Authors: Milica Apostolovic (AECOM), Emily Le Cornu (AECOM), Eyerusalem Masale (CPI), Rebecca Maskrey (AECOM), Nina Schuler (AECOM), and Renard Teipelke (AECOM)
This Report explores the barriers, good practice lessons, and recommendations to improve local enabling conditions to attract private sector capital to support climate investments in cities of emerging economies. The analysis was informed by a literature review, five case studies with inputs from stakeholders involved in the projects’ development, eight key informant interviews, and feedback received from eleven technical experts.
Barriers to private urban climate investments can be found at the macro, city, and project levels. Recognizing interlinkages and interdependencies between different levels, two defining themes at the macro level concern (i) the macroeconomic context, and (ii) the institutional and policy context – both of which city governments have very limited means to influence. Barriers at the city level can be more directly influenced and overcome by city governments – with challenges found under the themes of (i) policy-making, planning, and capacity, and (ii) financial and asset management. At the project level, key barrier themes are (i) project design and structuring, and (ii) sector maturity and technology readiness – with city governments having some ability to overcome related challenges.
There is an increasing number of good practice cases where city governments have successfully accessed private sector finance for climate investments. Five case studies from emerging economies, covering different financing mechanisms and sectors, have been explored. In summary, key success factors include at (i) the macro level: clear and supportive policy and regulatory frameworks, (ii) the city level: transparent working practices accompanied by activities to reduce risks and enhance return on investments, and (iii) the project level: strong coordination and engagement of stakeholders, innovative implementation mechanisms to reduce high transaction costs, and pilot projects to prepare scaling up.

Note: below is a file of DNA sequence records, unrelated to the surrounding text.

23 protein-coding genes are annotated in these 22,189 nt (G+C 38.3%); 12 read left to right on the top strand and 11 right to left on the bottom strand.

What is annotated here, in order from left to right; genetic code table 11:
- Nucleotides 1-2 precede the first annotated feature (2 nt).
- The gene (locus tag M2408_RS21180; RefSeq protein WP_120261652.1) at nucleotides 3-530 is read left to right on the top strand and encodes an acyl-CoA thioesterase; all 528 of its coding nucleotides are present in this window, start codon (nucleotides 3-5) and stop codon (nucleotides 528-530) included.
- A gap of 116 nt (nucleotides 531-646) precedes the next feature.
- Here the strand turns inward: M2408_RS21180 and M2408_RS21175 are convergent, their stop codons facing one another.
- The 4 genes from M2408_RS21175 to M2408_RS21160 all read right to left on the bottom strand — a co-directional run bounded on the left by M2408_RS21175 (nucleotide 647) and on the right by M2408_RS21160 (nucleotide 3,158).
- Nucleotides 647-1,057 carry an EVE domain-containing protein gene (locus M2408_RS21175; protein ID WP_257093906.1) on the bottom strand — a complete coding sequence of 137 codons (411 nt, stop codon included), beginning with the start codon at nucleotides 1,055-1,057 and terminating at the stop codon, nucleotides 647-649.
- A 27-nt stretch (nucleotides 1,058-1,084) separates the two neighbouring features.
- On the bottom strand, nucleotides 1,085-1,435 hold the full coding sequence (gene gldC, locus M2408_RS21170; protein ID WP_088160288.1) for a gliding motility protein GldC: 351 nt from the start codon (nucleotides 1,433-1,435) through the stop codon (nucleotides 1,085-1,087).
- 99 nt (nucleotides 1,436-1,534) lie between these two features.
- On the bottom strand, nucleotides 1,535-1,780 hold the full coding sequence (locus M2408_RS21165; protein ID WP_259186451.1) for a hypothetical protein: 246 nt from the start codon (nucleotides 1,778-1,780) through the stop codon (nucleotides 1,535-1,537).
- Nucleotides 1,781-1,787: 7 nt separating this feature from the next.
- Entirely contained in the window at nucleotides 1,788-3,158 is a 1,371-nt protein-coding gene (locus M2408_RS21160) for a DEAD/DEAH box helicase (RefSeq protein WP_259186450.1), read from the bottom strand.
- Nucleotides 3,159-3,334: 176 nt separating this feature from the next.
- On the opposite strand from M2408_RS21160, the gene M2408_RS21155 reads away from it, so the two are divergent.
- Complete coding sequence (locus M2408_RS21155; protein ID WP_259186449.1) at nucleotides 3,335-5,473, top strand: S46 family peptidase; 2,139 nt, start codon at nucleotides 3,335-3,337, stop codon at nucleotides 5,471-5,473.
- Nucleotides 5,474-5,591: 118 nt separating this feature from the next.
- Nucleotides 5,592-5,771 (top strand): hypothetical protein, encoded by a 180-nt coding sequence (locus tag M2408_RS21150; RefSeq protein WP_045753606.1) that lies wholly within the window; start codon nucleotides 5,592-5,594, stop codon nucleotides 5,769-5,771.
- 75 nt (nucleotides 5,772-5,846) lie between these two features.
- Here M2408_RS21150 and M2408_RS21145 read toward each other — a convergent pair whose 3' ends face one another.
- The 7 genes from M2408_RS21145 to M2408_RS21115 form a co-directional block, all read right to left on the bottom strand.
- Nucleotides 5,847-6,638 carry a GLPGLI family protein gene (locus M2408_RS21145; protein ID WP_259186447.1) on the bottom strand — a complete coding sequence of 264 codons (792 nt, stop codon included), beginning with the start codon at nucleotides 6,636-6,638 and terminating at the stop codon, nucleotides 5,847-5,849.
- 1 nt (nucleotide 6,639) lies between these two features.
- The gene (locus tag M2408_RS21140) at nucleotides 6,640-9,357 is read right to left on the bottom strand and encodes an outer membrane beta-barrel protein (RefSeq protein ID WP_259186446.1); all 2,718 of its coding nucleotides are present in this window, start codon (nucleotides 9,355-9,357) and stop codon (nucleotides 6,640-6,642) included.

The report offers a set of recommendations to improve local enabling conditions targeting components including (i) systems (legal, regulatory, and policy environment), (ii) capacities (skills, experience, and personnel availability), (iii) resources (financial means, assets, and data), (iv) processes (steps, practices, and collaboration to plan, develop, and implement climate actions), and (v) mechanisms (implementation features and instruments to enable bankable climate investments). The recommendations can be summarized in a simplified way as follows:
- City governments to strengthen and streamline city planning, finance processes and capabilities towards improved project preparation. Prioritize climate investments where the private sector can propose solutions and city governments procure services (not ‘hardware’) to achieve climate impact
- Public Sector Partners:
- National and state/provincial governments to provide policy direction and financial resources for subnational climate action, supported by standardized green finance and procurement instruments, as well as market-making incentives – maximizing the function of national development banks with an established corporate climate governance.
- International finance institutions and climate funds to tailor instruments and support urban climate investments through programmatic interventions, focused on additionality and risk mitigation.
- Private and Third Sector Partners:
- Financial entities (e.g. banks) to shift investment portfolios towards climate action, with more aggregation, co-investment in funds, and risk mitigation.
- Non-financial entities (e.g. infrastructure companies) to propose climate project solutions for city governments through multi-stakeholder approaches.
- Third sector entities (e.g. NGOs) to prioritize bespoke capacity development and provide innovation funding and test-beds, while supporting match-making.